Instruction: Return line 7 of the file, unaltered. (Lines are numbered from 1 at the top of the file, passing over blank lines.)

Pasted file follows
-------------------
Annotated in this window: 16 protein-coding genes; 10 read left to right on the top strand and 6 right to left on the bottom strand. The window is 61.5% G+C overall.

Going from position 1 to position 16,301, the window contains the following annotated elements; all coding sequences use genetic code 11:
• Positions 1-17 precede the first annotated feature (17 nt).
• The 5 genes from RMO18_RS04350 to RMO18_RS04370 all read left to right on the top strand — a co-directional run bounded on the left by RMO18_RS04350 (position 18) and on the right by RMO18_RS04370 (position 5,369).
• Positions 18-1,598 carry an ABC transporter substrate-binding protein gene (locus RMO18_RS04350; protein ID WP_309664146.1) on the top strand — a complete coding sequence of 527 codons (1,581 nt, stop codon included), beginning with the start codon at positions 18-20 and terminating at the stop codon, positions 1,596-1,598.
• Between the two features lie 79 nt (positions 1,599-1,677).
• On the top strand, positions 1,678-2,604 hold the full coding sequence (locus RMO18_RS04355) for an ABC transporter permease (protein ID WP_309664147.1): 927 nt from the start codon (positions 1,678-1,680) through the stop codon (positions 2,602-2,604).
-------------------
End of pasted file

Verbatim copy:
• On the top strand, positions 1,678-2,604 hold the full coding sequence (locus RMO18_RS04355) for an ABC transporter permease (protein ID WP_309664147.1): 927 nt from the start codon (positions 1,678-1,680) through the stop codon (positions 2,602-2,604).